2. Philosophically that should be the ideal (with rare concessions to reality). It is not, however, the thrust of the actual constitution/BoR combo, which is NOT a libertarian document at its heart.

                1. ^ replying to Mr. Gobbla.

    3. Isn’t a religious exemption an establishment of religion? I say if anyone is exempt anyone can be exempt.
      I don’t want our pious brothers dragged down the same road with everyone who has electricity, I say these swine who would be our masters should stop meddling in peoples business.

  4. As Chief Justice, he is keenly aware of his leadership role on the Court, and he also is sensitive to how the Court is perceived by the public.

    Job well done.

    1. If the article is right and this was his attempt to make the court seem legitimate, he’s literally retarded:

      5-4 vote either way. The way he went, he sided against the general public, with the side that has the SG who wrote the law and refused to recuse, using the rational that the mandate is both a tax and not-a-tax, depending on what’s convenient. He also engaged in judicial activism by redefining the mandate as a tax, when Congress was explicit in structuring it as a penalty.

  5. What a gutless scumbag.

    Something is either constitutional or its not. Doesn’t matter if 90% of the country likes or doesn’t like your ruling.

    But at least Roberts will still get invited to the right cocktail parties in DC.

    1. If you only knew the kinky shit that goes on in the back of those DC cocktail parties, you’d understand the kind of pressure Roberts was under.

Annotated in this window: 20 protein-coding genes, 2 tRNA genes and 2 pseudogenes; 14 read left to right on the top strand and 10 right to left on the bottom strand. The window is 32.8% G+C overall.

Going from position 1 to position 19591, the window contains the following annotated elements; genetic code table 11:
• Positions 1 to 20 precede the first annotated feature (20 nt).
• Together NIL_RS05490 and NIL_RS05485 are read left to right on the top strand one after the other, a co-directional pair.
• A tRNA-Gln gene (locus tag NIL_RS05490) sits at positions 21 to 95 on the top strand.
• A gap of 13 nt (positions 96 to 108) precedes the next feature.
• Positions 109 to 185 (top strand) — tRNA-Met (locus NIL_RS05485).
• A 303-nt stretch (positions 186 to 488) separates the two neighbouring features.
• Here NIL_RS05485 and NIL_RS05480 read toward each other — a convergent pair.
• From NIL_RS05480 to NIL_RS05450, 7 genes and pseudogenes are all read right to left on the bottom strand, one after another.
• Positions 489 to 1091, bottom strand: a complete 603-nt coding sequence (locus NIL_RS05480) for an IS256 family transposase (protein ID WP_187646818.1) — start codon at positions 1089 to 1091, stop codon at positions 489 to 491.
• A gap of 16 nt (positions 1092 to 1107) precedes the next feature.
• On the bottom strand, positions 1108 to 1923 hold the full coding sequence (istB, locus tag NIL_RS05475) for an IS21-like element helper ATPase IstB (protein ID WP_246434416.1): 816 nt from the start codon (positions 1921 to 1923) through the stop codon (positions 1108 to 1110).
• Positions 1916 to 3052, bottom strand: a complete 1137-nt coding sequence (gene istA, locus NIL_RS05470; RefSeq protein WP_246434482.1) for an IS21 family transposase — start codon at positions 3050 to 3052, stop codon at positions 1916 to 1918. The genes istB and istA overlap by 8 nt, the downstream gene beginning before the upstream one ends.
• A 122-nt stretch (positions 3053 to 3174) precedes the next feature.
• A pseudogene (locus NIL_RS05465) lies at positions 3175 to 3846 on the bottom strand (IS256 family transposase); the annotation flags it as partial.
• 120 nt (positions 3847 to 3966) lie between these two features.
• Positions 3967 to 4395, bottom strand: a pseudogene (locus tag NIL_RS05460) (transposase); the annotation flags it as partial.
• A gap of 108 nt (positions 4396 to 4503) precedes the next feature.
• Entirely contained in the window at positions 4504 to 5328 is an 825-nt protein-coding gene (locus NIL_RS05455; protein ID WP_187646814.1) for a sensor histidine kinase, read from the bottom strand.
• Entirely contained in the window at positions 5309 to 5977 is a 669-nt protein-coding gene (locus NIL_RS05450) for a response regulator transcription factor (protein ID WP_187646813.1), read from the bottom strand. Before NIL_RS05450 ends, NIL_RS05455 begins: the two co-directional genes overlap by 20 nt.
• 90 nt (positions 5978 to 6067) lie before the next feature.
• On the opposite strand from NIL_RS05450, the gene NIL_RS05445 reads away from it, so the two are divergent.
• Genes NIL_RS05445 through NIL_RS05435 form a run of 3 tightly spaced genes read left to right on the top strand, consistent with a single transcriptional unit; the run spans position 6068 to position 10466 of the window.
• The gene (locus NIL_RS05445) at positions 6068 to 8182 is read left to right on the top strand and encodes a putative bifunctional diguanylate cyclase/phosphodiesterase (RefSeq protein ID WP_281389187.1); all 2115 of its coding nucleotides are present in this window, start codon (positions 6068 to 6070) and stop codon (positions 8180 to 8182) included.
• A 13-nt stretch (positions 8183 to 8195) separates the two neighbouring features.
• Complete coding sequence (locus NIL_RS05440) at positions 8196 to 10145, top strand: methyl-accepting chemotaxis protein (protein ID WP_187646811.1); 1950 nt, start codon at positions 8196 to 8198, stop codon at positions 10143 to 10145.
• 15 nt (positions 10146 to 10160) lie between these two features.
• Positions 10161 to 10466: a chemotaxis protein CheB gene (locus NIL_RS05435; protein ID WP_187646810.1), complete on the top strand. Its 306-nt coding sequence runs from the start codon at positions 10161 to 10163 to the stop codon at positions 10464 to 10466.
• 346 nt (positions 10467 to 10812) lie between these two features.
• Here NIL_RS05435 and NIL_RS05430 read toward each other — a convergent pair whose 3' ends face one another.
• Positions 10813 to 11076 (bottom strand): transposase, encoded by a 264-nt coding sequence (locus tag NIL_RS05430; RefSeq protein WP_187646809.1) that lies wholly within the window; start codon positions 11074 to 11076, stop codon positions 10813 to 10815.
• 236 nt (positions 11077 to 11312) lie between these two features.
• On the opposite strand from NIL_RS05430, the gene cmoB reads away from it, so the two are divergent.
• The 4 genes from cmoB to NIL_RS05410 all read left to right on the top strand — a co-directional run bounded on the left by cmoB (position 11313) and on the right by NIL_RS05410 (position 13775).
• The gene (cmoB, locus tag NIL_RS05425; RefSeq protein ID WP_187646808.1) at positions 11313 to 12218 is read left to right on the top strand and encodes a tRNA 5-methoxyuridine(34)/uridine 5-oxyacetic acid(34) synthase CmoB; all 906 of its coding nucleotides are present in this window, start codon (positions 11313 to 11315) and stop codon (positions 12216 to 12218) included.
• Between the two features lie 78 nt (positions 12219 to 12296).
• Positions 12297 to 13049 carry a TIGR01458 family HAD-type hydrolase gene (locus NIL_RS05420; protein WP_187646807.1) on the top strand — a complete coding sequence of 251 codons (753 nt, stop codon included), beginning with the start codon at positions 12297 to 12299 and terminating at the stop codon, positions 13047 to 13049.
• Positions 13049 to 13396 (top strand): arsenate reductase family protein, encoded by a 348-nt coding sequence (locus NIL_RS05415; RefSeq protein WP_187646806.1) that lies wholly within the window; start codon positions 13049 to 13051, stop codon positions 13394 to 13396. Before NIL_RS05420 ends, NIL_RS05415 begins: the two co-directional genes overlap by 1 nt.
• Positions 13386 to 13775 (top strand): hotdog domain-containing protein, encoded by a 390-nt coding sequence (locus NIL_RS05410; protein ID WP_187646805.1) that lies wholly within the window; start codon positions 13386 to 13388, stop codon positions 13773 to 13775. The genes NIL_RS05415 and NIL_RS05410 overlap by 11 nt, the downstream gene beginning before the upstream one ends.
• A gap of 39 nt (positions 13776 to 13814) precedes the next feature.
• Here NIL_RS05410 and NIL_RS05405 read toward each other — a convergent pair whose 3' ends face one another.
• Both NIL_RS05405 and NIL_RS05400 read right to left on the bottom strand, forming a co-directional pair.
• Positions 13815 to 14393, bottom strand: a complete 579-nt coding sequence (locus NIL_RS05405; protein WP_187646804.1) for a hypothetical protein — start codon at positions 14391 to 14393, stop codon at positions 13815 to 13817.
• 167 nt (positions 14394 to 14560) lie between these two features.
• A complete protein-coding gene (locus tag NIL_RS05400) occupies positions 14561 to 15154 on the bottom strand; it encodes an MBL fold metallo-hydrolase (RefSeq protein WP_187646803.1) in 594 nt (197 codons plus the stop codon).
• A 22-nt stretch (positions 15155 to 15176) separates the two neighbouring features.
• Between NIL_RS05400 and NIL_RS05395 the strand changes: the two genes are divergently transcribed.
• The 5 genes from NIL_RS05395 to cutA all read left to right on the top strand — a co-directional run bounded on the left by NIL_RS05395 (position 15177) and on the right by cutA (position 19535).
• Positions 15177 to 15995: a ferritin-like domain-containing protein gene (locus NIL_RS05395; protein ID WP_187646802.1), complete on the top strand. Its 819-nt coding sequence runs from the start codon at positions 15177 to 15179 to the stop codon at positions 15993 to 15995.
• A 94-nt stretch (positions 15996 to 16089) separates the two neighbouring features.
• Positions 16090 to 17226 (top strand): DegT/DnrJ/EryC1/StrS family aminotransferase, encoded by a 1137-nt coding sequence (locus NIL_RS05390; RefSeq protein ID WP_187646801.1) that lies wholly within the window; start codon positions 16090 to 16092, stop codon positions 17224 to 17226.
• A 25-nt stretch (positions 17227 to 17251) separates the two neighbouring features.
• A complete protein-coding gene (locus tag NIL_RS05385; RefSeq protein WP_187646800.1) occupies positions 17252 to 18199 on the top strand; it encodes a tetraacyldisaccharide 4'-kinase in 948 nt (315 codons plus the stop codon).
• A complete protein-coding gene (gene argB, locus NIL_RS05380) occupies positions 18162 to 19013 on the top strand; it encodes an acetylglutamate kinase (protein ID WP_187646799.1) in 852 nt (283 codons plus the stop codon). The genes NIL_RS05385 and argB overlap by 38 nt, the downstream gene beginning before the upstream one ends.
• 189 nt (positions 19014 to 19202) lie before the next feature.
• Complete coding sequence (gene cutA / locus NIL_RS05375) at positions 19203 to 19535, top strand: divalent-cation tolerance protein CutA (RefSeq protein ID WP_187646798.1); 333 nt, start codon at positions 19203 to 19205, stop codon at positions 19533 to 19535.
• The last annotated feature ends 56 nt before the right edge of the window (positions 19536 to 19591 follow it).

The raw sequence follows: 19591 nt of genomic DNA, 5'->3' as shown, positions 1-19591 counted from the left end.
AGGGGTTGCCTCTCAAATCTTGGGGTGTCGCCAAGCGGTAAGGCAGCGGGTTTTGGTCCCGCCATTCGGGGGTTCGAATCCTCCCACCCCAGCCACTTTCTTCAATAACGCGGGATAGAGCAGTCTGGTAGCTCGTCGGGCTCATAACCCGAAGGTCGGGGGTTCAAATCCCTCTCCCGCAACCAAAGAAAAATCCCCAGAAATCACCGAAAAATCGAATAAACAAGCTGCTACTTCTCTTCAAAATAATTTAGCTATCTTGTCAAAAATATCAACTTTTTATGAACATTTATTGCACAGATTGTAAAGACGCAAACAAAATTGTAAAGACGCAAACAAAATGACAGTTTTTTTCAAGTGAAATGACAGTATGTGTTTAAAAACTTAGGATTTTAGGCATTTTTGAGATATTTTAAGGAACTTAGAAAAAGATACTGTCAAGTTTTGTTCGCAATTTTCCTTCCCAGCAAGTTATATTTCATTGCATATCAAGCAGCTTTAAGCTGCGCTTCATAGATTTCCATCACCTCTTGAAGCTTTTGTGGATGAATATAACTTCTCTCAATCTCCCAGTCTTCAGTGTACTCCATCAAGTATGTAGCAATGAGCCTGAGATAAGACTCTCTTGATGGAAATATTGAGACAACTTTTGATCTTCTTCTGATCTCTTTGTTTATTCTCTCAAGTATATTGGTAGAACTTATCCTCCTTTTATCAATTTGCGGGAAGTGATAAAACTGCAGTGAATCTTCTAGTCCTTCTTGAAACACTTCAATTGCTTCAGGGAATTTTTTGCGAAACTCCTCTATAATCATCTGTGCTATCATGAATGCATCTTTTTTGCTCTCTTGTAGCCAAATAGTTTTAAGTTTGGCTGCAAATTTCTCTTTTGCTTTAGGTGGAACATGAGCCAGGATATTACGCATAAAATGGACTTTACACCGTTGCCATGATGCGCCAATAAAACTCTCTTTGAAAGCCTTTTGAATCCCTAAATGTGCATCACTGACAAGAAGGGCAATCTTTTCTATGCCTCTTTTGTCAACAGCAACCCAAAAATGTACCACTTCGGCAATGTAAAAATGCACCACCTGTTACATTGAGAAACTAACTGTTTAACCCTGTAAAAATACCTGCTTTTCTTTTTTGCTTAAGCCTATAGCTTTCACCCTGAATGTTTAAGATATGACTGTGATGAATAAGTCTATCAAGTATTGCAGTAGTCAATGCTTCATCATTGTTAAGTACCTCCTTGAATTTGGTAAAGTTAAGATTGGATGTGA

1. If reason only did live PPV of their parties they could stop asking for donations.

        1. They had to start registration for their parties after some trolls showed up to spam their conversations.

  6. Cue Shreik lecture on conservative yahoos threatening the independence of the judiciary.

    1. The only bullying mentioned in the article came from the conservative bloc of the Court.

      Of course that means that liberals were really behind it somehow.

      1. I don’t see any allusion to bullying by the mossbacks. What I do see is all the threats of ostracism, smears, historical condemnation by the Left’s machine should Roberts vote the “wrong” way. And, in the end, which one worked?

        1. A “month long campaign led by Kennedy” is great deal closer to bullying than a Leahy speech that Roberts probably didn’t hear anyway.

          “Weirdly belated” – yeah, that is scary.

          1. You have no idea what that campaign consisted of, and it’s almost certain it was filled with legal and intellectual pleadings to not do what he did: Rewrite the law and twist the Constitution.

            OTOH, we have hundreds of examples of what the Left’s campaign consisted of, and it was exactly what I said.

            1. Yeah? The only angry mob I have seen in DC was the Tea Party in March 2010 when the ACA was signed.

              Are you saying political pressure is strictly a Democratic phenomena?

              1. I would expect Roberts’ fear of being assaulted by the Tea Party nestles somewhere below that of being eaten alive by piranhas.

                But the fear of being socially ostracized, slandered in the papers, sneered at in historians’ accounts? And it isn’t the right that owns those, slave-boy.